Location: The Home of Elizabeth Koets
1911 Walthall Drive, Atlanta, GA 30318
Happy New Year!
For our winter 2019 program, TASA will be joining with SEFAA on Sunday afternoon, January 13, to tour the amazing cinematic couture exhibit at SCAD. Scroll down for additional information about the exhibit. The only charge for SEFAA and TASA members is the 1/2 price museum entrance fee of $5
Please rsvp to email@example.com.
Depending on the number of responses, we may need to ask for a 2nd tour to start before or after the scheduled 2 PM tour.
Also, Anne Godsey is now collecting 2019 TASA dues: $10/year, cash or check.
Checks are made out to “Anne Godsey” with “TASA” written on the “for” line. They may be mailed to Anne at 1795 High Trail, Atlanta 30339, or hand delivered when you attend the SCAD program.
Cinematic Couture focuses on the art of costume design through the lens of film and popular culture. More than 50 costumes created by the world-renowned London firm, Cosprop Ltd., provide an intimate look at garments and millinery that set the scene, give personality to characters and establish authenticity in period films. The films represented in the exhibition depict five centuries of history, drama, comedy, fairy tale and adventure through period costumes worn in 24 acclaimed films, including “Titanic,” “Sense and Sensibility,” “Out of Africa,” “The Duchess” and “The Danish Girl” as well as award-winning British television series “Pride and Prejudice,” “Downton Abbey” and “Victoria.” This exhibition allows you to get close to the costumes and appreciate the fine details that are often seen only briefly on screen.
Please join us for a guided tour of this fabulous exhibition! Just RSVP below and we’ll meet you there.
Cost: Free for SCAD FASH members and SCAD students, faculty and staff with a valid SCAD Card. $5 at the door for museum admission for the rest of us (this is half of regular admission!)
Location: SCAD FASH, 1600 Peachtree St. NW, Atlanta, GA 30309
Parking: SCAD FASH visitor parking is available in designated spaces in the fourth-floor parking garage located behind the main SCAD Atlanta building. Follow the SCAD FASH arrows to the designated spaces. Take the elevator to level “M.”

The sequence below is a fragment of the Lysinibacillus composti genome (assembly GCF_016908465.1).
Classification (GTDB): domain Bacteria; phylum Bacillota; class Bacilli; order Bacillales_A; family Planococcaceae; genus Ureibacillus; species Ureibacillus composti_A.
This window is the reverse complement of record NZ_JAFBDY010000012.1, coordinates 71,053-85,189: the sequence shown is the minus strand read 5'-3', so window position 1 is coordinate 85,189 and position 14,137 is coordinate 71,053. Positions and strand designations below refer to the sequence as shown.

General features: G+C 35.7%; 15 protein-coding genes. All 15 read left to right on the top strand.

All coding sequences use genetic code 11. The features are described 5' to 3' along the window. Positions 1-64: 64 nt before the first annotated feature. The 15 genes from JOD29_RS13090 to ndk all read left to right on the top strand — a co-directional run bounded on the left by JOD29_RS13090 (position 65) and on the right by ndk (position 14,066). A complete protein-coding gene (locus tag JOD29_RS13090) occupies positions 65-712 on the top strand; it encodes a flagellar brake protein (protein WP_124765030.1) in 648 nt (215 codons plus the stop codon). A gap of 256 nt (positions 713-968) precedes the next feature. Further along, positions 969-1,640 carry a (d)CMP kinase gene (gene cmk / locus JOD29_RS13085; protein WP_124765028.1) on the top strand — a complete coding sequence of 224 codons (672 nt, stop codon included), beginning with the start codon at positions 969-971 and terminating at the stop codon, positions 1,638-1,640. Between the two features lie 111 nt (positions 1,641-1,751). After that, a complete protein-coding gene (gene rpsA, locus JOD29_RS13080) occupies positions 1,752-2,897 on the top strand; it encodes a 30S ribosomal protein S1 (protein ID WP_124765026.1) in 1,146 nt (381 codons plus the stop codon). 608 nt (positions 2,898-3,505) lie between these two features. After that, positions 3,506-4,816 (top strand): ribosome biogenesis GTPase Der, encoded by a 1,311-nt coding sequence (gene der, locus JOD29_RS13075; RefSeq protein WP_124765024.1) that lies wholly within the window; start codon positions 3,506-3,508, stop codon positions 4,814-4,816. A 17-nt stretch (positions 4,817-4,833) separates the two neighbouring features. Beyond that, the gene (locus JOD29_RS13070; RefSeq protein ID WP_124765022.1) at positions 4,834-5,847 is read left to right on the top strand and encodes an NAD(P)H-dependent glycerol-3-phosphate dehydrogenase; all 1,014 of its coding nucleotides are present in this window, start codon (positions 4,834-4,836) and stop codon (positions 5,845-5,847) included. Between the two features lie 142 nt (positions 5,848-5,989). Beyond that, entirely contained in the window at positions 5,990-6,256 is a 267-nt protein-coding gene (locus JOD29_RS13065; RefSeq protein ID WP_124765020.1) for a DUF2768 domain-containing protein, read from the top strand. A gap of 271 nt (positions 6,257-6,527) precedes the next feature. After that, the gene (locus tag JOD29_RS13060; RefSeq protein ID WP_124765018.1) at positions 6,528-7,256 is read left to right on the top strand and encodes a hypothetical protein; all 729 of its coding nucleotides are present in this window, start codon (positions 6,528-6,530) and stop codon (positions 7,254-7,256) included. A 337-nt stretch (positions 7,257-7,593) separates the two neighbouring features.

Time – Meet at the gallery at 1.50 pm; the tour will begin at 2 pm.
The Textile Appreciation Society of Atlanta offered two events this Fall –
On September 5, TASA members joined the Japanese friendship group called Tomadachi for a program of Junco Sato Pollack’s solo textile exhibit at the Swan Coach House Art Gallery. Junco explained her work and techniques. The two series of works on display were inspired by the Zen spiritual practice of Sutra chanting and internalized stitching as meditation. Junco explained how the repetitive action of chanting and stitching was a metaphor for Sutras, Mantras, breath, life force, and meditation.
On September 6, 2018. Thailand native,Tip Weniger, hosted and presented TASA’s Fall 2018 program on SE Asian textiles. With knowledge gained from her extensive travel and study of regional textiles and textile design, Tip explained the different weaving techniques and motifs found in textiles from Thailand, Cambodia, Laos, and Myanmar. Specifically, Tip explained the process of “mudmee” — also known as “ikat,” supplementary weft and warp weaving, and the exquisite and intricate achiek weaving of Myanmar. She also reviewed the history of weaving and looms. Throughout the program, Tip shared many beautiful examples of fabrics and fashions modeled by TASA members. At the conclusion of the program, attendees enjoyed the opportunity to make purchases.
Submitted by Gail Goodwin
On Friday, June 1, Lynn Pollard hosted TASA’s summer program on indigo. Indigo authority Donna Hardy gave a history of the plant (the name indigo comes from the country name “India” ) and its use, and explained the different kinds of indigo plants–some are in the legume family; others in the cabbage family.
Donna also shared stories about the cultivation of indigo in the Carolina colonies and Georgia. She talked about various techniques in making indigo dye and showed a picture of an old indigo vat.
Donna is dedicated to preserving the knowledge of indigo production and is envisioning a center to bring all blue-producing plants from around the world together to record and document the ways they are used.
Today synthetic indigo dye is more readily available than natural indigo.
Following Donna’s program, members showed a variety of indigo-dyed fabrics from Indonesia, African countries, and SE Asia.
Submitted by Gail Goodwin
Considered one of the premier experts on indigo in America, Donna is currently working with Dr. Brian Ward at Clemson’s Coastal Research and Education center in Charleston doing practical research on the most effective ways to grow indigo. She is also working with a group of engineering students at the University of Georgia to create a new and more efficient way to process indigo. “I’ve been thinking about the importance of preserving this knowledge and have been contemplating that maybe we need a center to bring all of the blue-producing plants from around the world together and record and document the many ways they are used. Create a center for indigo culture, so to speak.”
Date: Friday, June 1, 2018
Time: 10:30 a.m.
Location: Home of Textile Artist/Indigo Dyer Lynn Pollard: 1211 Heritage Ct., 30327
$10 for non-members; 2018 TASA and current SEFAA members free
RSVP REQUIRED: firstname.lastname@example.org
For further information on Donna Hardy and Sea Island Indigo see:
February 2017 Alabama Channin Journal–“Indigo Stories: Donna Hardy of Sea Island Indigo”
Submitted by Gail Goodwin